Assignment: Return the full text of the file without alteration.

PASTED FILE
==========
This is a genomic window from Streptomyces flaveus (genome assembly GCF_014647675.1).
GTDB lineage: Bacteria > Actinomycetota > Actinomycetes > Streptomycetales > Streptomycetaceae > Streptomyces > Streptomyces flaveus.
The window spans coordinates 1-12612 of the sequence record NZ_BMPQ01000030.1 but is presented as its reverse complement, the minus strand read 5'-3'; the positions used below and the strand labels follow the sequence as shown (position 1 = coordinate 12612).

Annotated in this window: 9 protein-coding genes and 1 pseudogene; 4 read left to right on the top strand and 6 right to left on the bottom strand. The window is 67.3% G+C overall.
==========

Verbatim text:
This is a genomic window from Streptomyces flaveus (genome assembly GCF_014647675.1).
GTDB lineage: Bacteria > Actinomycetota > Actinomycetes > Streptomycetales > Streptomycetaceae > Streptomyces > Streptomyces flaveus.
The window spans coordinates 1-12612 of the sequence record NZ_BMPQ01000030.1 but is presented as its reverse complement, the minus strand read 5'-3'; the positions used below and the strand labels follow the sequence as shown (position 1 = coordinate 12612).

Annotated in this window: 9 protein-coding genes and 1 pseudogene; 4 read left to right on the top strand and 6 right to left on the bottom strand. The window is 67.3% G+C overall.